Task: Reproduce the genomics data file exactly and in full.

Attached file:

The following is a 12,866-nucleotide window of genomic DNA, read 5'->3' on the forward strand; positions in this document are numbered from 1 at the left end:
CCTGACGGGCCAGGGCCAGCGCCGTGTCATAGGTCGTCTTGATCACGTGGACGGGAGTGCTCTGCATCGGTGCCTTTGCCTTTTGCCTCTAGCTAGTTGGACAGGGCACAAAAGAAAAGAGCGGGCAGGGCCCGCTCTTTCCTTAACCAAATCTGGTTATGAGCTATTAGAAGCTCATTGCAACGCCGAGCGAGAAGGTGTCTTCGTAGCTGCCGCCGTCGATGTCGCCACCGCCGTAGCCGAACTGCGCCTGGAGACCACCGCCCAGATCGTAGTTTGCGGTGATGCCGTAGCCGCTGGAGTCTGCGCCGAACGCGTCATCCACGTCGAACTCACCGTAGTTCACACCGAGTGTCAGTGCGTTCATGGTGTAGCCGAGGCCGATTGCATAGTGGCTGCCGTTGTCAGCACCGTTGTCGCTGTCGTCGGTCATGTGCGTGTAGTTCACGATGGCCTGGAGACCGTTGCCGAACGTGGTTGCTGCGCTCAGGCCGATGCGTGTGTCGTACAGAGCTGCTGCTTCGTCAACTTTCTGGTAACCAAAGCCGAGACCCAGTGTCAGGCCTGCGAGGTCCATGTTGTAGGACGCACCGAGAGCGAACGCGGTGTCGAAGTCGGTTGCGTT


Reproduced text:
The following is a 12,866-nucleotide window of genomic DNA, read 5'->3' on the forward strand; positions in this document are numbered from 1 at the left end:
CCTGACGGGCCAGGGCCAGCGCCGTGTCATAGGTCGTCTTGATCACGTGGACGGGAGTGCTCTGCATCGGTGCCTTTGCCTTTTGCCTCTAGCTAGTTGGACAGGGCACAAAAGAAAAGAGCGGGCAGGGCCCGCTCTTTCCTTAACCAAATCTGGTTATGAGCTATTAGAAGCTCATTGCAACGCCGAGCGAGAAGGTGTCTTCGTAGCTGCCGCCGTCGATGTCGCCACCGCCGTAGCCGAACTGCGCCTGGAGACCACCGCCCAGATCGTAGTTTGCGGTGATGCCGTAGCCGCTGGAGTCTGCGCCGAACGCGTCATCCACGTCGAACTCACCGTAGTTCACACCGAGTGTCAGTGCGTTCATGGTGTAGCCGAGGCCGATTGCATAGTGGCTGCCGTTGTCAGCACCGTTGTCGCTGTCGTCGGTCATGTGCGTGTAGTTCACGATGGCCTGGAGACCGTTGCCGAACGTGGTTGCTGCGCTCAGGCCGATGCGTGTGTCGTACAGAGCTGCTGCTTCGTCAACTTTCTGGTAACCAAAGCCGAGACCCAGTGTCAGGCCTGCGAGGTCCATGTTGTAGGACGCACCGAGAGCGAACGCGGTGTCGAAGTCGGTTGCGTT